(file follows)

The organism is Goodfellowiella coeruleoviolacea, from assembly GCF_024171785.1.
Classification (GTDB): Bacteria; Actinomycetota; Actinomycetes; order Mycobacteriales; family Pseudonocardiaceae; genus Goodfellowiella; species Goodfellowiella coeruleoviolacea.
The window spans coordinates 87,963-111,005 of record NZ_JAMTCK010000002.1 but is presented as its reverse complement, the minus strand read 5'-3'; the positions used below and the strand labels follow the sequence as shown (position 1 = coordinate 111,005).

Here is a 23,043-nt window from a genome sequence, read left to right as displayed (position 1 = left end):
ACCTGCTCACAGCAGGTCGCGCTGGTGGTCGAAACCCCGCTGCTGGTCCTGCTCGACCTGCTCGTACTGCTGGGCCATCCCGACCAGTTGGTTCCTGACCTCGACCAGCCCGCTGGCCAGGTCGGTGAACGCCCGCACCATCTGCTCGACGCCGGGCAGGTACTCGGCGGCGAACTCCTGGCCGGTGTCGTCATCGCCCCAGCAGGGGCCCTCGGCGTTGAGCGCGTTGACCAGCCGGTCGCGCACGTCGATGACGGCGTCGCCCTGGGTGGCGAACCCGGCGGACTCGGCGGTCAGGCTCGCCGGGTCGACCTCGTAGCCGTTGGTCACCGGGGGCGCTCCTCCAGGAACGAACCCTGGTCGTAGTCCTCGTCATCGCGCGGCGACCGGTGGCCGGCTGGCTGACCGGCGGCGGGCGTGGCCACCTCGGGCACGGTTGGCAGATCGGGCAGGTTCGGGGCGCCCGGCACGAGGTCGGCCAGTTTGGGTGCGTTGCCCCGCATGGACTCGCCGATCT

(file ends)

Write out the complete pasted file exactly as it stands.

The organism is Goodfellowiella coeruleoviolacea, from assembly GCF_024171785.1.
Classification (GTDB): Bacteria; Actinomycetota; Actinomycetes; order Mycobacteriales; family Pseudonocardiaceae; genus Goodfellowiella; species Goodfellowiella coeruleoviolacea.
The window spans coordinates 87,963-111,005 of record NZ_JAMTCK010000002.1 but is presented as its reverse complement, the minus strand read 5'-3'; the positions used below and the strand labels follow the sequence as shown (position 1 = coordinate 111,005).

Here is a 23,043-nt window from a genome sequence, read left to right as displayed (position 1 = left end):
ACCTGCTCACAGCAGGTCGCGCTGGTGGTCGAAACCCCGCTGCTGGTCCTGCTCGACCTGCTCGTACTGCTGGGCCATCCCGACCAGTTGGTTCCTGACCTCGACCAGCCCGCTGGCCAGGTCGGTGAACGCCCGCACCATCTGCTCGACGCCGGGCAGGTACTCGGCGGCGAACTCCTGGCCGGTGTCGTCATCGCCCCAGCAGGGGCCCTCGGCGTTGAGCGCGTTGACCAGCCGGTCGCGCACGTCGATGACGGCGTCGCCCTGGGTGGCGAACCCGGCGGACTCGGCGGTCAGGCTCGCCGGGTCGACCTCGTAGCCGTTGGTCACCGGGGGCGCTCCTCCAGGAACGAACCCTGGTCGTAGTCCTCGTCATCGCGCGGCGACCGGTGGCCGGCTGGCTGACCGGCGGCGGGCGTGGCCACCTCGGGCACGGTTGGCAGATCGGGCAGGTTCGGGGCGCCCGGCACGAGGTCGGCCAGTTTGGGTGCGTTGCCCCGCATGGACTCGCCGATCT